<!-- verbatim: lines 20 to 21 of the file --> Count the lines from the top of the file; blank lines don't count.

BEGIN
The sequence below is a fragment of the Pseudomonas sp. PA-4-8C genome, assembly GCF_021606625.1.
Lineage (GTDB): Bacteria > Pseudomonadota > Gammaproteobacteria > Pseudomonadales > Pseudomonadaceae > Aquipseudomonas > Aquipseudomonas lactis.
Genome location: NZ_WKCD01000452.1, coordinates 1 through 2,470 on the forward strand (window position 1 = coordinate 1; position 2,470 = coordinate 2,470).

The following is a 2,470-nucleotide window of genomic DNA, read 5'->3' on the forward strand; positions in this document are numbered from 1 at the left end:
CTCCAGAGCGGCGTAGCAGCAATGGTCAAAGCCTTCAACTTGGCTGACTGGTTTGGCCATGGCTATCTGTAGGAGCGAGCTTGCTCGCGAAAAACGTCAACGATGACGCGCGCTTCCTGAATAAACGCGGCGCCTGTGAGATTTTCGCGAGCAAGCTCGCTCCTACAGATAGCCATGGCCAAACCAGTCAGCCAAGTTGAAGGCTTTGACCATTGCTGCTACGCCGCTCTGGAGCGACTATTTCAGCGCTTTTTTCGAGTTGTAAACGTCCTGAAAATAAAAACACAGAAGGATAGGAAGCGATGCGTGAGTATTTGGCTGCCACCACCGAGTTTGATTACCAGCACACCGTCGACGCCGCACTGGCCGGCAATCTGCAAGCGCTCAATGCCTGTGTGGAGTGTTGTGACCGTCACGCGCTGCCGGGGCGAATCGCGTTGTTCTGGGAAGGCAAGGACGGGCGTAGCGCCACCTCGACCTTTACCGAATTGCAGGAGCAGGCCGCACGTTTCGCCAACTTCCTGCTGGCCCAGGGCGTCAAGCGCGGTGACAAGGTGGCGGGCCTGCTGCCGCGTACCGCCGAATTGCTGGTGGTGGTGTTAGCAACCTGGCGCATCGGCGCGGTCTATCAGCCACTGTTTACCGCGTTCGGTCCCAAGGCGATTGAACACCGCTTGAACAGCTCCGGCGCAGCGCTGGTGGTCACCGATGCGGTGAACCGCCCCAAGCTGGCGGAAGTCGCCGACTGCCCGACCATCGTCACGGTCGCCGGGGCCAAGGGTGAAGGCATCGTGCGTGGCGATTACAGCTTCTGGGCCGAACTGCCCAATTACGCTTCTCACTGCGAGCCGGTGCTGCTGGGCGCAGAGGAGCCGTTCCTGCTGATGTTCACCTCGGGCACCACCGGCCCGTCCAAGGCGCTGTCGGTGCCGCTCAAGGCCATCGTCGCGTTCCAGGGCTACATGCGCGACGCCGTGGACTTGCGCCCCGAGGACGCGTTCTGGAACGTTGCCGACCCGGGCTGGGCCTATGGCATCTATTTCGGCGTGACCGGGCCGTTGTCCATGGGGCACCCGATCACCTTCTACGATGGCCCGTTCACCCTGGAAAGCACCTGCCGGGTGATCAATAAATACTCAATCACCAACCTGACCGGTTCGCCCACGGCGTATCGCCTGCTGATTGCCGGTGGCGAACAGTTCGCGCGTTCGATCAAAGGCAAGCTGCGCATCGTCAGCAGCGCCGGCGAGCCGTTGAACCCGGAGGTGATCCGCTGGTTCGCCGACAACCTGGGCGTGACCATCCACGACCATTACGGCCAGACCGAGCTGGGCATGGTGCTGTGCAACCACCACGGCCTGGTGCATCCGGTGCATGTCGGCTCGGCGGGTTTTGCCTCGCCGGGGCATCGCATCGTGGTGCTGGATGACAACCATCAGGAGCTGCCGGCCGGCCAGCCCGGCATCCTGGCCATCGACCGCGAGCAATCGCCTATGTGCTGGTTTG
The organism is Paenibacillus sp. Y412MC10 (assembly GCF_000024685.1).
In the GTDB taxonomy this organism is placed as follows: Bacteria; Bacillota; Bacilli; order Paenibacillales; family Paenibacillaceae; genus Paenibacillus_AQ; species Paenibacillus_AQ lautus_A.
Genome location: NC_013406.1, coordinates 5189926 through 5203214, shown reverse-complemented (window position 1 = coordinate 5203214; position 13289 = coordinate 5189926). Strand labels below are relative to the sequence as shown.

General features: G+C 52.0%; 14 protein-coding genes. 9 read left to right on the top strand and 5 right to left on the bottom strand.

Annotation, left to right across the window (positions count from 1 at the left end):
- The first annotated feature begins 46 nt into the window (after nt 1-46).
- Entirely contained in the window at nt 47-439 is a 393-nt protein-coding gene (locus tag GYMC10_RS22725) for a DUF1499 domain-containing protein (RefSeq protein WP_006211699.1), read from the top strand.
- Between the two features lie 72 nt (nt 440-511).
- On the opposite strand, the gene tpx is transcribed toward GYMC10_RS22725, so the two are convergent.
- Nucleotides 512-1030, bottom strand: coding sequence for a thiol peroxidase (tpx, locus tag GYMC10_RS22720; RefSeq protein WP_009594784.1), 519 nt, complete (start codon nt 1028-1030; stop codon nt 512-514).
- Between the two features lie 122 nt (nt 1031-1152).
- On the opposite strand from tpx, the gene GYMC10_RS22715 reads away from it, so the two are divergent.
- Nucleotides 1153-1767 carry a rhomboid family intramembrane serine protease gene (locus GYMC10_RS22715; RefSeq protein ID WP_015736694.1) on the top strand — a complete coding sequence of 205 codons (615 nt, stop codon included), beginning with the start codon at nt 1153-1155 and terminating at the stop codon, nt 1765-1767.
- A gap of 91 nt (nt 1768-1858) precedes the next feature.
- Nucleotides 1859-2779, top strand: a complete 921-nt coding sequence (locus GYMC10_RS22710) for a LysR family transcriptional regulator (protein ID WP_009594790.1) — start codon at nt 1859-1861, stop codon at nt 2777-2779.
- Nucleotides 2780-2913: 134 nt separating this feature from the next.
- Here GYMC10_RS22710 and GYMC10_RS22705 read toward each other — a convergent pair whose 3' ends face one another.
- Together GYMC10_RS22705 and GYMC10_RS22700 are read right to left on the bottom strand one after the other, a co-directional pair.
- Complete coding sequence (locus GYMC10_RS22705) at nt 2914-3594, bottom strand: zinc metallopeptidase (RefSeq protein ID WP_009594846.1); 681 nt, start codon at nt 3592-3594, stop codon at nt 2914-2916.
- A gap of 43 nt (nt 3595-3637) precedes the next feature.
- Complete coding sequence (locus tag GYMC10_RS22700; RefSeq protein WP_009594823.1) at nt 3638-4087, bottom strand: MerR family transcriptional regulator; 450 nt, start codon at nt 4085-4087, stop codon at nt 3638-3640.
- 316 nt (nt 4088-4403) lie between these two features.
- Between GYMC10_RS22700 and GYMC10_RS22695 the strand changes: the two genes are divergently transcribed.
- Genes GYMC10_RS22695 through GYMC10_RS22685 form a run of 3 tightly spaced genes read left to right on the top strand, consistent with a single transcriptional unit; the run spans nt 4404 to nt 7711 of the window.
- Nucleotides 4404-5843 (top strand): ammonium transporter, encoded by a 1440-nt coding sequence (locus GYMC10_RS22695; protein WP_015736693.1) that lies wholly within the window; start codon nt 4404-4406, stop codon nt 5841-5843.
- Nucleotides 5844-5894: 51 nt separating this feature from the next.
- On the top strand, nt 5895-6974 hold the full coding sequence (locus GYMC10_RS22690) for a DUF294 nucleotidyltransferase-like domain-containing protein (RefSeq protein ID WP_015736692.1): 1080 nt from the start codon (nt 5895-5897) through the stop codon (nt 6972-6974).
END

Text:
- Nucleotides 1859-2779, top strand: a complete 921-nt coding sequence (locus GYMC10_RS22710) for a LysR family transcriptional regulator (protein ID WP_009594790.1) — start codon at nt 1859-1861, stop codon at nt 2777-2779.
- Nucleotides 2780-2913: 134 nt separating this feature from the next.